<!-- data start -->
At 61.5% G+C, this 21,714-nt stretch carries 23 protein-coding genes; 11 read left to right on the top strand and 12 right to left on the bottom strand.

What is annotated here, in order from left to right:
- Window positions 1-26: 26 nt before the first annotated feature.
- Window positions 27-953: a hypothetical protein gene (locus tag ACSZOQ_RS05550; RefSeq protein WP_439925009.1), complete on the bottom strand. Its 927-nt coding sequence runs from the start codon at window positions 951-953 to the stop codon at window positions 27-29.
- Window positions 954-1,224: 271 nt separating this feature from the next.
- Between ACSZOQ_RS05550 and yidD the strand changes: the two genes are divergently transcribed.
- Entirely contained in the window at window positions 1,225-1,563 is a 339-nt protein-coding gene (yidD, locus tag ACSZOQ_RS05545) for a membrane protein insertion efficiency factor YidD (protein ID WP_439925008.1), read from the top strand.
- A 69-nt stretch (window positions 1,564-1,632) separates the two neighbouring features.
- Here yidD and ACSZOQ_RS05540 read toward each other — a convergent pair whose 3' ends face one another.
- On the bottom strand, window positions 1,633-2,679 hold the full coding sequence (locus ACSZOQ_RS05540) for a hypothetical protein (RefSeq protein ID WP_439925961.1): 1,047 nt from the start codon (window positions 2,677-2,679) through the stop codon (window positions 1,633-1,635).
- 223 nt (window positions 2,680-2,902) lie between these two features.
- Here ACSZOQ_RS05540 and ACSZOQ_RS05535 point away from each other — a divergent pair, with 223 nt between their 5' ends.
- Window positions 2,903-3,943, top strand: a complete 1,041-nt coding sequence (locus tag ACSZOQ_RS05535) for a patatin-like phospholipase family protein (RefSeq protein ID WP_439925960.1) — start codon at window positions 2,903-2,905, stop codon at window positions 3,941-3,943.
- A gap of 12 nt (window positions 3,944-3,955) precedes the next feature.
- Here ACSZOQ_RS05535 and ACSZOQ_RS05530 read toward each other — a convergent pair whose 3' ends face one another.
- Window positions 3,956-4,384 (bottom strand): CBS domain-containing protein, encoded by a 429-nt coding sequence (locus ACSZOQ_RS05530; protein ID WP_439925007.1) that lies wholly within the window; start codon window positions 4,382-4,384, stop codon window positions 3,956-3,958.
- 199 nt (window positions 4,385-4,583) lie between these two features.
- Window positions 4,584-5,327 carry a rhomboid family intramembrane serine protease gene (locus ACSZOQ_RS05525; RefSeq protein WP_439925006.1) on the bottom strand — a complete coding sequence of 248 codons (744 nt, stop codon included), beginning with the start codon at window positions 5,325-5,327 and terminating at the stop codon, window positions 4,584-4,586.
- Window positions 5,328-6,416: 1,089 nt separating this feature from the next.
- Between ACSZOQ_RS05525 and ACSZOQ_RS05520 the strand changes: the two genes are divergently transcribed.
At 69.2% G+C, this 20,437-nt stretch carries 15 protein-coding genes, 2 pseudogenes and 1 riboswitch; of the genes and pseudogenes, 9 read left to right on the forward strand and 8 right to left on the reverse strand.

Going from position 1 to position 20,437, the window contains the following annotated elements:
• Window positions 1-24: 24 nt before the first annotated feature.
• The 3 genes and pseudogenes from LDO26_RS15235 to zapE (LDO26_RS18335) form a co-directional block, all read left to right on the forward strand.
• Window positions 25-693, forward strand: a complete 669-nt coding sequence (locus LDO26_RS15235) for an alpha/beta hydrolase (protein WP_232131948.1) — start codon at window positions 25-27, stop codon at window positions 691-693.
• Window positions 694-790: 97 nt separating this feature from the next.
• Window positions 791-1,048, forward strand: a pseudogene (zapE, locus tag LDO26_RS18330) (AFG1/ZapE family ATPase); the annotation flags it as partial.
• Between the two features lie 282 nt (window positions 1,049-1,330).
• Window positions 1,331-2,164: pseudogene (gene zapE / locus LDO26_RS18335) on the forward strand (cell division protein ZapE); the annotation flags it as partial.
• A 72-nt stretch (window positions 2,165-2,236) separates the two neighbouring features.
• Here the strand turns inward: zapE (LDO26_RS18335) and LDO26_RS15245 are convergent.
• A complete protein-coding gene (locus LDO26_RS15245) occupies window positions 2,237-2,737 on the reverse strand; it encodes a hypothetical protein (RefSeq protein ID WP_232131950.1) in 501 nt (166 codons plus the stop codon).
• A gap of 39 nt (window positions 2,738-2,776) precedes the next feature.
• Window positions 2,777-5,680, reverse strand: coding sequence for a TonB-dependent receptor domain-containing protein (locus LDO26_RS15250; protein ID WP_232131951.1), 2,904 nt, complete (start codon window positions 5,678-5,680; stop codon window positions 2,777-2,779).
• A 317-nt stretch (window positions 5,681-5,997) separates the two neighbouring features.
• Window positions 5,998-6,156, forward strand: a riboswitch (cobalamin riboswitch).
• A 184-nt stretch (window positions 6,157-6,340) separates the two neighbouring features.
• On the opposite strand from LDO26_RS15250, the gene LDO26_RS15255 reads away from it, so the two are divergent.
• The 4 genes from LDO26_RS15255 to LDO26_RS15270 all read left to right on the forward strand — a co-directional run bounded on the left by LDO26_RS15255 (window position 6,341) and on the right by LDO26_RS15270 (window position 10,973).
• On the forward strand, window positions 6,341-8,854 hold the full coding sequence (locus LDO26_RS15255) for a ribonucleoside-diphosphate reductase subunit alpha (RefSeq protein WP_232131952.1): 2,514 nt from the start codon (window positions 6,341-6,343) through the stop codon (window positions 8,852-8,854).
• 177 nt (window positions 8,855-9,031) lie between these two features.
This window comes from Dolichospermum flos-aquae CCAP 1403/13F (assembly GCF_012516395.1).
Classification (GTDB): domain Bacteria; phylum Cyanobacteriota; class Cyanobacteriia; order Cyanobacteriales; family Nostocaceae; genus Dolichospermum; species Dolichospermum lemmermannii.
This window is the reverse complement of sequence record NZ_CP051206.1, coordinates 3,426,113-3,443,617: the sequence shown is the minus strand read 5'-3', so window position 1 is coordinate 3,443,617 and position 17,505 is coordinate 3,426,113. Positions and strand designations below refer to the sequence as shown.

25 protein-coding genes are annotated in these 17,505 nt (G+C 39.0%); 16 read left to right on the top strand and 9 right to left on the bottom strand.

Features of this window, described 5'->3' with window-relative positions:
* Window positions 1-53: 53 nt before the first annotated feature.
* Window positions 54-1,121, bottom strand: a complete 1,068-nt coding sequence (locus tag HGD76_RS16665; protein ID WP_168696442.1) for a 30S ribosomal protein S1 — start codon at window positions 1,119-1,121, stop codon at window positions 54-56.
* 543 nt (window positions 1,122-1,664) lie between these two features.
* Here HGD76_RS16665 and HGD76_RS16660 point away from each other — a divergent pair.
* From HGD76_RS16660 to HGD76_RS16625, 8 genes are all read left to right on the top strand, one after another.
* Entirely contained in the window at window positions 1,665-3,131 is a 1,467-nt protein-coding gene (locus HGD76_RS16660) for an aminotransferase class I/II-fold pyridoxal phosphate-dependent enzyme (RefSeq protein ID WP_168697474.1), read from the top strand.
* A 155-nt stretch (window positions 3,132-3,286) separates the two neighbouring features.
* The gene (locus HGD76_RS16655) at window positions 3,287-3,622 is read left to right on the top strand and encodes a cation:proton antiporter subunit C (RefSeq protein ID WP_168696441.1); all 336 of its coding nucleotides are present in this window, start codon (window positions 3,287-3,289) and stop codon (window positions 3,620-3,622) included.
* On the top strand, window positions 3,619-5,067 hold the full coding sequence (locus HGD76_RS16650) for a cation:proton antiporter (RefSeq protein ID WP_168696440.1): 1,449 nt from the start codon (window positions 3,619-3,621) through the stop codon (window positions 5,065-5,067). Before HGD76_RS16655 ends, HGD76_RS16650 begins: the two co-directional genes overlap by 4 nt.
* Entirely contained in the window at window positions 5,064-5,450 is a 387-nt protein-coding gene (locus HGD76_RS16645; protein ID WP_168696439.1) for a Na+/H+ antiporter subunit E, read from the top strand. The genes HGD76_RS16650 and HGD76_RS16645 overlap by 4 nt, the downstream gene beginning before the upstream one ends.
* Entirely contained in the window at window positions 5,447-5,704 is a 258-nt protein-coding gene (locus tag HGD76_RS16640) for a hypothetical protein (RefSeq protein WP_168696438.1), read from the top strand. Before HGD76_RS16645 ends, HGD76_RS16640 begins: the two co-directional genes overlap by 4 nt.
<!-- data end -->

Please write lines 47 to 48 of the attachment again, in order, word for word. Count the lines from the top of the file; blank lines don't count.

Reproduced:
* Window positions 1-53: 53 nt before the first annotated feature.
* Window positions 54-1,121, bottom strand: a complete 1,068-nt coding sequence (locus tag HGD76_RS16665; protein ID WP_168696442.1) for a 30S ribosomal protein S1 — start codon at window positions 1,119-1,121, stop codon at window positions 54-56.